Three of Atlanta’s six goals came from them splitting Minnesota’s center-backs. Calvo and Demidov have not had long to work together, and it is showing on the field right now. It takes time for an understanding to develop between defensive partners, and Sunday showed that Calvo and Demidov do not have that familiarity yet.

Minnesota’s fullback play was likewise shaky. Jermaine Taylor simple does not have the pace to play on the flanks. He looked abject in both matches so far and should not be playing in that position.

To be fair to Thiesson, he only arrived stateside three days before the game. He’ll need some more time with his teammates before we’ll see the best of him, and he looked like he has the tools to do well.

Loons manager Adrian Heath acknowledged the team’s poor defensive performance after the match, and hinted that he may be looking to change up some individuals on the back line.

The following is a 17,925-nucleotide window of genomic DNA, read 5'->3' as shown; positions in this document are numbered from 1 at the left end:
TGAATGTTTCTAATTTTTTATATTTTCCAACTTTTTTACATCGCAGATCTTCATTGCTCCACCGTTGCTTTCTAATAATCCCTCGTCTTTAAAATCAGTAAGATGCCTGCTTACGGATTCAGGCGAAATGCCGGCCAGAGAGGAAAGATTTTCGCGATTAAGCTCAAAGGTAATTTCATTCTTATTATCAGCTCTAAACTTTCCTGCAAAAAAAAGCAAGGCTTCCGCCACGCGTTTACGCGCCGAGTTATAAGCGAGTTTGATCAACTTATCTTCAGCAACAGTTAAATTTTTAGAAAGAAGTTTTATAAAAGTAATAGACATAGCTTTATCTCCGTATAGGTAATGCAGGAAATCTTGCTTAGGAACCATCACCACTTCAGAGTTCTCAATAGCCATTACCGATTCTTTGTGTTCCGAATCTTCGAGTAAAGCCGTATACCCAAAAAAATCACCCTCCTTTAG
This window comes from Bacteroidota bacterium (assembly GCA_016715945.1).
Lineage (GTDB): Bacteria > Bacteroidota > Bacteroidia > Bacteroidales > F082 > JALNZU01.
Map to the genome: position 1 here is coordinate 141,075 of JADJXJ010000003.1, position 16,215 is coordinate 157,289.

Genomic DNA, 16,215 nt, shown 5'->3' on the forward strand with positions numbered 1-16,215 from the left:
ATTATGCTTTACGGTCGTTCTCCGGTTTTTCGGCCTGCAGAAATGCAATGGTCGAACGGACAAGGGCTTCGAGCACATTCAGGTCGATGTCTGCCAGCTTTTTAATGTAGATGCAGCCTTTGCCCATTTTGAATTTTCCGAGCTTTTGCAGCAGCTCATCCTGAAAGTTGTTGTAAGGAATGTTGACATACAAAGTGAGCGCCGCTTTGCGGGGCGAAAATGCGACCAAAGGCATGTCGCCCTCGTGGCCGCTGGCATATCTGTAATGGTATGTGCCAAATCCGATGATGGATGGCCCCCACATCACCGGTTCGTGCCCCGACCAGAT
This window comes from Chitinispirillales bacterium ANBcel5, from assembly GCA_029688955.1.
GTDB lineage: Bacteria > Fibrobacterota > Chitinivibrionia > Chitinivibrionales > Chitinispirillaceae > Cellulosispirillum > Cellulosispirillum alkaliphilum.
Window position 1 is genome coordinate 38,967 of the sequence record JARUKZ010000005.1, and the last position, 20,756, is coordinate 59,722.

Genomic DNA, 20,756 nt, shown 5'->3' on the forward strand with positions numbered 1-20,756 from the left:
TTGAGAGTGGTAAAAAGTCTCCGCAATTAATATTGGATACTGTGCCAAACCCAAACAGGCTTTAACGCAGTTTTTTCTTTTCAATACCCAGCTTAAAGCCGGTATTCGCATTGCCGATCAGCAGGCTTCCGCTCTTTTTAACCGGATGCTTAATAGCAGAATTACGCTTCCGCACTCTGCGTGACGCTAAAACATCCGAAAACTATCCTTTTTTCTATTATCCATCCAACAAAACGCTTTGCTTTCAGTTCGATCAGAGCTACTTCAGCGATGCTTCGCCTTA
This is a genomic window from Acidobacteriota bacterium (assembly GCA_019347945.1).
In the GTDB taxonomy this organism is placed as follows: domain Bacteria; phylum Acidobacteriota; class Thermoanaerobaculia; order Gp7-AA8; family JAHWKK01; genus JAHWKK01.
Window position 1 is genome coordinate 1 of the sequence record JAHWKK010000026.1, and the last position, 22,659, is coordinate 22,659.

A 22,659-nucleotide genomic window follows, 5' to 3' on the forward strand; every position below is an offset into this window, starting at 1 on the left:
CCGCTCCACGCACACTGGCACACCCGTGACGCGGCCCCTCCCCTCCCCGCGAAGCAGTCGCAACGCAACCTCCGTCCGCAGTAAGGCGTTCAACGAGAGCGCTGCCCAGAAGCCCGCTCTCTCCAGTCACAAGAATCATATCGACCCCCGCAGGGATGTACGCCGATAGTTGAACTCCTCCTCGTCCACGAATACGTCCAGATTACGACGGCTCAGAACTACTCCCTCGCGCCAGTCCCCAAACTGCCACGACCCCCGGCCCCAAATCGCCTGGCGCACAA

Justin Davis, captain of the NASL iteration of United, could still do a job at left back. He didn’t do fantastic against Portland, but he certainly wasn’t the worst player on the pitch either.

Likewise, NASL standout Kevin Venegas could get a chance at right back. “Viva” has always been a skilled attacker, but at times his defending leaves something to be desired.

In the center, youngsters Joe Greenspan or Brent Kallman could get their chance soon. While largely unproven at this level, both are impressive athletically and could bring more pace and power to the defense than Demidov has.

The captain, for his part, has not been great. Perhaps he needs more time to adjust to the league. But it would certainly not be unwarranted if he were to be benched for a while in lieu of another option.

Things will get better; they have to. These are the growing pains of a team that was largely assembled in two months. I believe that they are going to figure this out. While they do that, hopefully we aren’t subjected to another game like this.